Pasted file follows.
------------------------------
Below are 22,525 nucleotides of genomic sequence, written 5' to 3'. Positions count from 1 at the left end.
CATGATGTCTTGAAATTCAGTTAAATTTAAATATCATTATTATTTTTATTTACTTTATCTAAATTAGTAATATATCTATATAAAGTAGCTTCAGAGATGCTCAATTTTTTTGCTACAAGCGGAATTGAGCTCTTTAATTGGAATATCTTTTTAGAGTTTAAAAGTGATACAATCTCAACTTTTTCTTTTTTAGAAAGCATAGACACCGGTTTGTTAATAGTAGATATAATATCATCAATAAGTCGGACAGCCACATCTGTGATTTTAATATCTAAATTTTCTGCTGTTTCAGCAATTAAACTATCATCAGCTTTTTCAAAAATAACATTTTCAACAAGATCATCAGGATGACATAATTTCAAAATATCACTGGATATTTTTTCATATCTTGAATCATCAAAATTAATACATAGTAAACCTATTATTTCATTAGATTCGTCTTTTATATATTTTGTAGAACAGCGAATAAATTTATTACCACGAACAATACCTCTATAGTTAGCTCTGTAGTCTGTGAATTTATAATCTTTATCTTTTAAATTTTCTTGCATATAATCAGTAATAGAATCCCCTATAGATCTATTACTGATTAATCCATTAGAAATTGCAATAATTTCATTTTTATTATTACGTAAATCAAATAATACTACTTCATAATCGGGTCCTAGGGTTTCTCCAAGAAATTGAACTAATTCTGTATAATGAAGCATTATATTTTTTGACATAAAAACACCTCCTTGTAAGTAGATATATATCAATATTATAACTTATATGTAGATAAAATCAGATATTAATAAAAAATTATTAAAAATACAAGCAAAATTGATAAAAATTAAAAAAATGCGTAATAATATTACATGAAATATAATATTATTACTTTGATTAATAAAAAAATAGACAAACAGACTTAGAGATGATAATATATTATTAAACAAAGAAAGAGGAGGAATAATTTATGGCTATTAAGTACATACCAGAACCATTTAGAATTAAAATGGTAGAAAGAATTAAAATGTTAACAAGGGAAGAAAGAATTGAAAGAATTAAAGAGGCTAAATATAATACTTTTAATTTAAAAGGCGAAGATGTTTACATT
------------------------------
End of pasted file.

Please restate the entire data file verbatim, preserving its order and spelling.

Below are 22,525 nucleotides of genomic sequence, written 5' to 3'. Positions count from 1 at the left end.
CATGATGTCTTGAAATTCAGTTAAATTTAAATATCATTATTATTTTTATTTACTTTATCTAAATTAGTAATATATCTATATAAAGTAGCTTCAGAGATGCTCAATTTTTTTGCTACAAGCGGAATTGAGCTCTTTAATTGGAATATCTTTTTAGAGTTTAAAAGTGATACAATCTCAACTTTTTCTTTTTTAGAAAGCATAGACACCGGTTTGTTAATAGTAGATATAATATCATCAATAAGTCGGACAGCCACATCTGTGATTTTAATATCTAAATTTTCTGCTGTTTCAGCAATTAAACTATCATCAGCTTTTTCAAAAATAACATTTTCAACAAGATCATCAGGATGACATAATTTCAAAATATCACTGGATATTTTTTCATATCTTGAATCATCAAAATTAATACATAGTAAACCTATTATTTCATTAGATTCGTCTTTTATATATTTTGTAGAACAGCGAATAAATTTATTACCACGAACAATACCTCTATAGTTAGCTCTGTAGTCTGTGAATTTATAATCTTTATCTTTTAAATTTTCTTGCATATAATCAGTAATAGAATCCCCTATAGATCTATTACTGATTAATCCATTAGAAATTGCAATAATTTCATTTTTATTATTACGTAAATCAAATAATACTACTTCATAATCGGGTCCTAGGGTTTCTCCAAGAAATTGAACTAATTCTGTATAATGAAGCATTATATTTTTTGACATAAAAACACCTCCTTGTAAGTAGATATATATCAATATTATAACTTATATGTAGATAAAATCAGATATTAATAAAAAATTATTAAAAATACAAGCAAAATTGATAAAAATTAAAAAAATGCGTAATAATATTACATGAAATATAATATTATTACTTTGATTAATAAAAAAATAGACAAACAGACTTAGAGATGATAATATATTATTAAACAAAGAAAGAGGAGGAATAATTTATGGCTATTAAGTACATACCAGAACCATTTAGAATTAAAATGGTAGAAAGAATTAAAATGTTAACAAGGGAAGAAAGAATTGAAAGAATTAAAGAGGCTAAATATAATACTTTTAATTTAAAAGGCGAAGATGTTTACATT